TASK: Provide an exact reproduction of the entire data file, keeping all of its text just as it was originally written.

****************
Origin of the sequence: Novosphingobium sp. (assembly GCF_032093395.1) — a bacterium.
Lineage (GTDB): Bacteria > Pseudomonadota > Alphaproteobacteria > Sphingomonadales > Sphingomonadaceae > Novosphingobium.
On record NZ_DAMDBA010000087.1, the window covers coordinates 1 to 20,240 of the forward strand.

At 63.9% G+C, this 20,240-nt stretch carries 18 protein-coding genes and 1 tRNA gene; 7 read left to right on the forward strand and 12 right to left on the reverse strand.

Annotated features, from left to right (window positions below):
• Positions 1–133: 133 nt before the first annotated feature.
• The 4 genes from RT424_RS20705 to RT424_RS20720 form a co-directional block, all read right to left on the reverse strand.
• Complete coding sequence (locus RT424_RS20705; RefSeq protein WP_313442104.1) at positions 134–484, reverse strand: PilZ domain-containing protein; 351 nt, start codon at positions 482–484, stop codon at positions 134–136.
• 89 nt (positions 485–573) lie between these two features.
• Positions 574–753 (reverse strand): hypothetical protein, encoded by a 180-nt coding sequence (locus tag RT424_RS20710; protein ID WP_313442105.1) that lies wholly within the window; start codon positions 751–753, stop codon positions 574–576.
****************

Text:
Origin of the sequence: Novosphingobium sp. (assembly GCF_032093395.1) — a bacterium.
Lineage (GTDB): Bacteria > Pseudomonadota > Alphaproteobacteria > Sphingomonadales > Sphingomonadaceae > Novosphingobium.
On record NZ_DAMDBA010000087.1, the window covers coordinates 1 to 20,240 of the forward strand.

At 63.9% G+C, this 20,240-nt stretch carries 18 protein-coding genes and 1 tRNA gene; 7 read left to right on the forward strand and 12 right to left on the reverse strand.

Annotated features, from left to right (window positions below):
• Positions 1–133: 133 nt before the first annotated feature.
• The 4 genes from RT424_RS20705 to RT424_RS20720 form a co-directional block, all read right to left on the reverse strand.
• Complete coding sequence (locus RT424_RS20705; RefSeq protein WP_313442104.1) at positions 134–484, reverse strand: PilZ domain-containing protein; 351 nt, start codon at positions 482–484, stop codon at positions 134–136.
• 89 nt (positions 485–573) lie between these two features.
• Positions 574–753 (reverse strand): hypothetical protein, encoded by a 180-nt coding sequence (locus tag RT424_RS20710; protein ID WP_313442105.1) that lies wholly within the window; start codon positions 751–753, stop codon positions 574–576.